Category Archives: Daily Post

Sifting Time

 

 

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Sifting Time

Suspended between her life and her death,
she measures the intervals from breath to breath,
noting the bed cover’s sinking and lift,
wondering when life will set her adrift.

After a lifetime of effortless health,
she is surprised by the contrasting stealth
and the strength of the grip of what waits at her ending,
no matter what care friends may take in her tending.

As the sands of her life escape through her fingers,
she treasures each grain that stubbornly lingers.
She cannot give up. She has to hold on
until the last grain is fallen and gone.

All of those pleasures that cling to her past
are pleasures now gone. Such pleasures don’t last.
Her life like a book, pages grown stiff with age—
it grows harder and harder to turn the next page.

Her life has turned gritty––a pain and a pleasure.
Each grain that remains both a curse and a treasure.
Afraid to give up what she has for what’s next,
she can’t see the ending. She can’t read the text.

There is no escape and there isn’t a cure,
and though every day goes by in a blur,
yet these last scraps of life still act as a lure
not to give up on life. To simply endure.

The prompt today is curiously similar to yesterday’s.  It is “adrift.”

Time Rush

Time Rush

Although I’d love to pause and take the time
to create an adequate rhyme,
Alas, I must get on the road
to drive back to my own abode.

The piles surround me. I must go.
But, alas, I’m moving slow.
With a car to finish loading,
I’ve developed a sense of foreboding.

When I’m Skyped by my best friend,
I know my luck is at an end.
Yes, my planning most precise
would have turned out very nice

except for one fact I forgot.
Now in a time-crunch I am caught.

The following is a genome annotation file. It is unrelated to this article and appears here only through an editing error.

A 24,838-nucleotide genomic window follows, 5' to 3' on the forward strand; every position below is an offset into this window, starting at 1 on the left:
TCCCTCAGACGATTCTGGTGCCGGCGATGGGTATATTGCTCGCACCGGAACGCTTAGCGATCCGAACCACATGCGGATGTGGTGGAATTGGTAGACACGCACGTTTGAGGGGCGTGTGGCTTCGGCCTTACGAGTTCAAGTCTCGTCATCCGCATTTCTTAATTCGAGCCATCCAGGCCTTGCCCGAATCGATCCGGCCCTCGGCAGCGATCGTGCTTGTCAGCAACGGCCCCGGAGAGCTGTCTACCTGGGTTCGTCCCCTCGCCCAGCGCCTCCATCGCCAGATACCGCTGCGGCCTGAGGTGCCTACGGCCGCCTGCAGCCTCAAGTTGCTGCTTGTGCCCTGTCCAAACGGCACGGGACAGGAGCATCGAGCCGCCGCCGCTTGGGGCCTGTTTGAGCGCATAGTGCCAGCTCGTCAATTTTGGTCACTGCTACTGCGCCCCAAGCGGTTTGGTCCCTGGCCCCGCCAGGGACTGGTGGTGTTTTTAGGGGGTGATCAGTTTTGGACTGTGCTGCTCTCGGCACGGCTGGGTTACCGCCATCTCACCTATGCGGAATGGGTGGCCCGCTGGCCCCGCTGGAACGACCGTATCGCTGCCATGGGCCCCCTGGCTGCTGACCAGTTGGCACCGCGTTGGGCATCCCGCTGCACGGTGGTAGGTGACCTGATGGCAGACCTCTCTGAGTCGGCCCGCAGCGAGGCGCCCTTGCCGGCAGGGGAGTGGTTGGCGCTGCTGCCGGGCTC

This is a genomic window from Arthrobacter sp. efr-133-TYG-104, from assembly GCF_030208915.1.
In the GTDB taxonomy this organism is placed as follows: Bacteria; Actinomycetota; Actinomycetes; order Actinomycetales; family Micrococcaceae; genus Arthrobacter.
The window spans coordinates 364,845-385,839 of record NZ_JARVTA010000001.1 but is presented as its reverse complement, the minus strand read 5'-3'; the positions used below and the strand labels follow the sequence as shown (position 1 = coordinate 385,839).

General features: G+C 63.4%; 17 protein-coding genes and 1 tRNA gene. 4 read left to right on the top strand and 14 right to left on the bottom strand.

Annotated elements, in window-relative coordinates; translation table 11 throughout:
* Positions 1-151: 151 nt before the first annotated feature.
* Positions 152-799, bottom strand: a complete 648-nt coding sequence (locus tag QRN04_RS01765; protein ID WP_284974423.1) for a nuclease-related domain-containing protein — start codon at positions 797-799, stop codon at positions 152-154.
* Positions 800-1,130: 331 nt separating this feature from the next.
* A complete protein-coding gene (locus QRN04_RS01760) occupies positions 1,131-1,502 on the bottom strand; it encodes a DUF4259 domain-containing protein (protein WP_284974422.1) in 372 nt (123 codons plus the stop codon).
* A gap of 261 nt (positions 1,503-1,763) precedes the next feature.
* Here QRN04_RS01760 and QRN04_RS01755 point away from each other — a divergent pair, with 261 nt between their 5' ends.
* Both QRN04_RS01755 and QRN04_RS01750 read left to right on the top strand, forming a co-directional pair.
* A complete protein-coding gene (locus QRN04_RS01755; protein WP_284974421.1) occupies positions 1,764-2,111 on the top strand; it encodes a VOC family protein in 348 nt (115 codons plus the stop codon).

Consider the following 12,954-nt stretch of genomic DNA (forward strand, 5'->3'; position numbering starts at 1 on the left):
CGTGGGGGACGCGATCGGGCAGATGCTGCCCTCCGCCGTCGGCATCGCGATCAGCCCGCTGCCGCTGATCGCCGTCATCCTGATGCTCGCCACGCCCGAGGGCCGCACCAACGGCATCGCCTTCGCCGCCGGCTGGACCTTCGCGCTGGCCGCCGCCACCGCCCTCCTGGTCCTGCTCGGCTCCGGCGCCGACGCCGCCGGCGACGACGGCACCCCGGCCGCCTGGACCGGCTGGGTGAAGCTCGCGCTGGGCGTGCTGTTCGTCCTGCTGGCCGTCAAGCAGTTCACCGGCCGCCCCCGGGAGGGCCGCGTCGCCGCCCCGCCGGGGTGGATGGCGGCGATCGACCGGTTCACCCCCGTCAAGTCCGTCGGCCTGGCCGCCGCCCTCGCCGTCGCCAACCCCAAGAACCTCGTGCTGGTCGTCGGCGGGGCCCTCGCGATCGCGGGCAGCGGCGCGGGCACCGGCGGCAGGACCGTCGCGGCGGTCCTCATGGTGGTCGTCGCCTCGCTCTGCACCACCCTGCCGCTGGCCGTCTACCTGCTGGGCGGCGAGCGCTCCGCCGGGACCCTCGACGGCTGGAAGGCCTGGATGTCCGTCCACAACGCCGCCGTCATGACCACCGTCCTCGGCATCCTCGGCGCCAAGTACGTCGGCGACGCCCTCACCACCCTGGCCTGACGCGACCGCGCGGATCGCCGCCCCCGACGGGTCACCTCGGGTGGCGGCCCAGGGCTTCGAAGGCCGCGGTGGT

The cause of all my frantic ravings?
Forgot to switch to Daylight Savings!

 

It’s true.  Mexico changes at a different time than the rest of North America.  Although I thought I’d be checking out precisely at 11 a.m., it seems that the time will be noon.  But, the fridge is cleaned, floor swept, Morrie precautions removed, except for his long lead that has rusted shut around the post.  Oh woe.  Bye for now.  I’m off to the road.

The prompt today was “pause.”

April Fool

April Fool

The April breeze comes in a wave,
loosening words I’d like to save.
I’m afraid if I use them today,
I’ll simply throw the words away.
I’ve been keeping them around
for when I’m feeling more profound,
but errant winds have tossed them so
I feel I have to let them go.
Here they are, all madly sprawled
across a page they should have crawled
ornate and planned, all neatly sown.
Instead, they’re scattered where they’ve been blown.

 

The prompt today, which was so late that I didn’t receive it until just now at 5:37 P.M., was ironically, “later.” I leave tomorrow so got up at 5 A.M. to pack, went to writer’s group at 10:30 at which point they still hadn’t published a prompt word, then had two appointments in the afternoon and hurried home to do more packing.  I’ll get the prompt done sooner or “later.”  Is this an April Fool’s joke, WordPress?

I’m also using this as my first day’s NaPoWriMo poem.  Been packing and loading car all day, Will be driving all day tomorrow.  Once I’m home, I’ll do better.

 

Passing Through

Passing Through

Do not jostle for your places, for you’re fully in our view.
We have the V.I.P. seats here in your cosmic zoo.
Perhaps you sense our presence, but there’s nothing you can do
to see us for it’s set up so we’re only viewing you.

We see who you turn into each time you’re born anew.
One lifetime you’re a Muslim, and another you’re a Jew—
your choice of birth determined by your placement in the queue.
It’s purely arbitrary which person will be you.

You might become the very thing that now you most eschew,
but there’s no one to object to. There’s no one you can sue,
for the world that you’re reborn to was made by folks like you,
and the life you’ve made for who you’ll be might be a life you’ll rue.

This revelation should not come out of the blue.
It’s one that’s often explained by the mystic or guru.
If you love this lifetime where the cat’s meow is you,
please hold onto your passport, for you’re only passing through.

 

The prompt today is passport.

The Reluctant Gardener

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The Reluctant Gardener

I note the nuance of your kissing
and intuit that I’ll soon be missing
even the last tiny spark
of what we once had in the dark
that, exposed to light of day,
has gradually seeped away.

The occult pleasure of new romance